very soon, it is taken up into a flurry of ornate vocal counterpoints, a
Yes-like complexity filtering into its bracing punk energy. “Oh Doctor”
alternates between spiky rhythms and soaring, slo-mo choruses, like a radio
switching between Fugazi and Sugar. There’s a heedless physical energy to these
songs, a surface-y fascination with the way things sound, rather than what they
mean. “Séance” plays with the way that two words – “Séance” and “Patience” –
have a similar sound.

 

Three remixes close the album, two of them emphasizing the
glitchy electro-pop from which Panther comes, a middle one of “Love Is Sold”
(credited to Lips and Ribs) adding even more organic sounds to the mix. Here
jungle-y top beats and squealing organ trills push Panther’s slice-and-dice pop
into pure jam. But in a way, the remixes are just another iteration of
Salas-Humara’s process, which disassembles songs into chaotic bits, then rolls  them around in a box and stops when they an
intriguing pattern.

 

Consumer note: Entropy is available from Kill Rock Stars as a limited edition (500 copies) LP that
includes a download of the album plus eight digital bonus tracks.

 

Standout tracks: “Love Is Sold,” “Birds that Move,”
“Séance” JENNIFER KELLY

 

 

 

MEW – No More Stories…

January 01, 1970

(Columbia)

 

www.columbiarecords.com

 

Somewhere
between Asia and King Crimson circa Larks’
Tongues in Aspic
exists No More
Stories / Are Told Today / I’m Sorry / They Washed Away / No More Stories / The
World Is Grey / I’m Tired / Let’s Wash Away
  by Mew, the
celebrated Danish art rockers whose fifth album not only is the group’s most
accessible work to date, but also apparently in the running for the silver cup
in the “Longest Album Title Ever” category (Fiona Apple still holds the gold
for When The Pawn…).  

 

Yes,
they are actual lyrics, culled from interlude “Hawaii Dream” off this album,
one which finds the group, now pared down to a trio upon the departure of
bassist Jonas Wohlert, exploring the rich, bloated sounds of progressive rock’s
narcissistic late ‘70s/early ‘80s period and turning them inside out.
 Certain times the album does stray a little too deep into glossy
territory, coming off dangerously close to Union-era
Yes, particularly on tracks like “Beach” and “Silas the Magic Car” (definitely
NOT a good thing).  However, when Mew contorts the realms of this
hyperslick sound beyond the breaking point, the innovation that follows is
purely outstanding. Tracks like “Introducing Palace Players” and “Vaccine”
sound like Animal Collective remixed by Robert Fripp, literally, while the
crystalline, seven minute epic “Cartoons and Macramé Wounds” could be how the
Mars Volta would roll if they embraced the Cocteau Twins instead of all that
wankery.

 

No More Stories might throw fans of the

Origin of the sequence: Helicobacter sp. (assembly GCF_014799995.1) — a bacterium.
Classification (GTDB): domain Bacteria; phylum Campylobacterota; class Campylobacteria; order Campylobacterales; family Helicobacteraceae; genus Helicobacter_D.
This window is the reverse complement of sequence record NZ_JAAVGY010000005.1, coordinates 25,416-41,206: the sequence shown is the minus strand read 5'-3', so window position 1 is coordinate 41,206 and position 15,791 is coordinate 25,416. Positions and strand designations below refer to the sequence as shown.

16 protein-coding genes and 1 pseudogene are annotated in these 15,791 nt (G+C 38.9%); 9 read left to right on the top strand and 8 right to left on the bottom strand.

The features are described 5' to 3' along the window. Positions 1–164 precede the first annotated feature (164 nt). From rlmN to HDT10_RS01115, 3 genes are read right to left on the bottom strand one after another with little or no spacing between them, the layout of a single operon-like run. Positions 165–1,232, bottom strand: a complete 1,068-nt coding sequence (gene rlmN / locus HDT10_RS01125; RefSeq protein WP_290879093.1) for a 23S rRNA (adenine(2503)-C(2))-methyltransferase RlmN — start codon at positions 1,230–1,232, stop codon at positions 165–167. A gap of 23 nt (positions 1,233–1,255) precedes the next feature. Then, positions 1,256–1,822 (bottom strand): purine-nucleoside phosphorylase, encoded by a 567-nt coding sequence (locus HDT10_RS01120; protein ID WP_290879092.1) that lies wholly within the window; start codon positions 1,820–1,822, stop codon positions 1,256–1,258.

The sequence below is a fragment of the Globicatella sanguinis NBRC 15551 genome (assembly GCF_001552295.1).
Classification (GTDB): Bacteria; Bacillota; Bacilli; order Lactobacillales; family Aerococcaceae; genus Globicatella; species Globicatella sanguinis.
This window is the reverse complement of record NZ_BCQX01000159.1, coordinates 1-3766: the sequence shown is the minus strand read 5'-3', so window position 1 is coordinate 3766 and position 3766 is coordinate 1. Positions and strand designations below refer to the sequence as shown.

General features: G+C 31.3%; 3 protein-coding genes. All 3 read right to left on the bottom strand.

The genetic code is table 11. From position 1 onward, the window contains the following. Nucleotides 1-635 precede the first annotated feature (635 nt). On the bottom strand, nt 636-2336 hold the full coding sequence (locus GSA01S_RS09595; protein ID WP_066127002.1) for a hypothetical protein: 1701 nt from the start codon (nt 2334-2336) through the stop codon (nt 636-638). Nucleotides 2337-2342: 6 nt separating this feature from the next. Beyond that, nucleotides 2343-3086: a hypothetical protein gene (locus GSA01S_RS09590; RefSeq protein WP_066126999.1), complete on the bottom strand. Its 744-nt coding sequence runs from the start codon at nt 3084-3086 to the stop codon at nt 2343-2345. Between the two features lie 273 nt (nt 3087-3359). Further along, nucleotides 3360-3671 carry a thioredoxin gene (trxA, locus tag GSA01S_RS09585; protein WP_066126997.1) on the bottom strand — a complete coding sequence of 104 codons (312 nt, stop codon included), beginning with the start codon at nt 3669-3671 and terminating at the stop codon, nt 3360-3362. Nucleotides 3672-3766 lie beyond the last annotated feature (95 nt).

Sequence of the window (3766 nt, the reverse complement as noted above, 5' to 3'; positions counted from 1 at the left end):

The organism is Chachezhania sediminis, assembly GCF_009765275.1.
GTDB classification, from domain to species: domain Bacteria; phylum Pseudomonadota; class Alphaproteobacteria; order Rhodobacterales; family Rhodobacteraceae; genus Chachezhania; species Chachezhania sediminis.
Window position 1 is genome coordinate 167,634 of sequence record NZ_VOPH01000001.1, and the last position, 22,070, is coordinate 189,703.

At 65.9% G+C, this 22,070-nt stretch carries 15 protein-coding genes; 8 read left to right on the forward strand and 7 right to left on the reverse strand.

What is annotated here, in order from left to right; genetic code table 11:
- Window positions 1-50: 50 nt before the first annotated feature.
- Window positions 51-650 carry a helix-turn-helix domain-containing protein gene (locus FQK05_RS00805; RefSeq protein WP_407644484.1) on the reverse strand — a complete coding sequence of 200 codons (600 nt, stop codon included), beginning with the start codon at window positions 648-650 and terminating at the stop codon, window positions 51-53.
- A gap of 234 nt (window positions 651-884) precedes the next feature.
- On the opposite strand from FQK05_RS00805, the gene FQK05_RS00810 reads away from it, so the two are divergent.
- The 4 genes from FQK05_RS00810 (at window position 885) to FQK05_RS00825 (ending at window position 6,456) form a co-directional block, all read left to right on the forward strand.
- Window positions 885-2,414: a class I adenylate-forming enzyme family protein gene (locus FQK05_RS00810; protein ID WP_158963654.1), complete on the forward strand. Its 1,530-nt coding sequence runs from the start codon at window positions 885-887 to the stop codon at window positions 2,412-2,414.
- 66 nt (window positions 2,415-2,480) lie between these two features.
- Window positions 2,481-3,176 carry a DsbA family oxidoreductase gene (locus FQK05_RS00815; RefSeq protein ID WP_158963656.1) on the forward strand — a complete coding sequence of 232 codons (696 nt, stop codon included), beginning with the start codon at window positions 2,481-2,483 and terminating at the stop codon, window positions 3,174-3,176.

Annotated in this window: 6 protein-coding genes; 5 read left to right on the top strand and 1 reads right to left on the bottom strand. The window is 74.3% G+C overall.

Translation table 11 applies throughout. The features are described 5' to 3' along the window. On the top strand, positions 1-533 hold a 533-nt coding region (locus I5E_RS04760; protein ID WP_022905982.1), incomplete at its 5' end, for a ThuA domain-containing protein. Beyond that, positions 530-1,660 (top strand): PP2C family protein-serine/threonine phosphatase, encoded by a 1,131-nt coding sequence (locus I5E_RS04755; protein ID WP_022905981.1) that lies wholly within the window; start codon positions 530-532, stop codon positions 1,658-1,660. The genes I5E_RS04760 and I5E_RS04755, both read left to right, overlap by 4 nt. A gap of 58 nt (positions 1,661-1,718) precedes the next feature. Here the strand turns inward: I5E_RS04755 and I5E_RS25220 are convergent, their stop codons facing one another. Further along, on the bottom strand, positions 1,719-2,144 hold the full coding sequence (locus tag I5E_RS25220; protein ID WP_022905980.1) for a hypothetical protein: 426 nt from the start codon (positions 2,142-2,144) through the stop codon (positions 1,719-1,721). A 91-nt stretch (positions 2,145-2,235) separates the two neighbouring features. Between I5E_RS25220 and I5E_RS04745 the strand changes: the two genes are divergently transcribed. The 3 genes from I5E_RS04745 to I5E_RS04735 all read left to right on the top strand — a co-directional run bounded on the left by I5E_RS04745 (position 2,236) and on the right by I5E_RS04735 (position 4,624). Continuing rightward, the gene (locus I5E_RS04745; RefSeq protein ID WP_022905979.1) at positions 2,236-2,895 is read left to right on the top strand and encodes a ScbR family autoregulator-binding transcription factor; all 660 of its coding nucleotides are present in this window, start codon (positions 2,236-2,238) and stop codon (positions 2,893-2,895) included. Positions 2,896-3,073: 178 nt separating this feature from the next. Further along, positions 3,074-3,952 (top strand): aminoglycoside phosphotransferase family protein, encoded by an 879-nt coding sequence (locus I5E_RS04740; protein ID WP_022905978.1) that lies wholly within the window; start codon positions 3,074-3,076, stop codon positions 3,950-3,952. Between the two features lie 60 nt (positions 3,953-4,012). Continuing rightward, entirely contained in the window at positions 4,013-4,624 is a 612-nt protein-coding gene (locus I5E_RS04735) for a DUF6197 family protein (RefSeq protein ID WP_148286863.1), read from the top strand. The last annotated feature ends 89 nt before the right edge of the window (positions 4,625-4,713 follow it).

group’s darker material like 2005’s stunning And the Glass Handed Kites off upon first listen. But give this
beauty a chance to grow on you and there might be some difficulty coaxing it
from your rotation. Well, at least the tracks that don’t seem like they should
come with a complementary Zildjan jacket and a signed photo of Rick Wakeman.

 

Standout Tracks: “Introducing Palace
Players”, “Cartoons and Macramé Wounds”, “Vaccine”, “Reprise” RON HART

 

 

Heroes Season 3

January 01, 1970

(NBC; 1073 minutes)

www.nbc.com/Heroes/

BY CHRIS ZIMMERMAN

 

Heroes has
been a show that has had its fair share of fans and detractors. After a
brilliant first season that was widely received as an excellent piece of
television, the writers had quite the task of continuing the trend and keeping
viewers interest. Unfortunately they couldn’t and what resulted was a less than
stellar followup that caused the show to suffer from lackluster plots and
little to no character development. Season three was the chance they needed to
once again aim high and finish strong. Did the show return to the glory
established in its first season? Or did it flounder and continue its downward
trend into mediocrity? Yes and no.

 

Season three started with yet another alternate future that
threatened to become reality should the heroes fail in whatever struggle the
writers set up for them later down the line. This in itself is one of the
problems the show has had to face. Every season, there has been a different
future and every season, the heroes had to try to prevent that future from
taking place. Sure, every future was different, but the basic plot was the
same: an evil emerged and its actions threatened to bring about the end of the
world; throughout the season, the heroes would endeavor to prevent the evil
from achieving its goals, thus preventing the future that could have been.

 

Season three’s future had nothing to do with the plot of
season three. In this future, heroes were evil, villains were good, and
civilians had powers – but nowhere in the season did these plot points even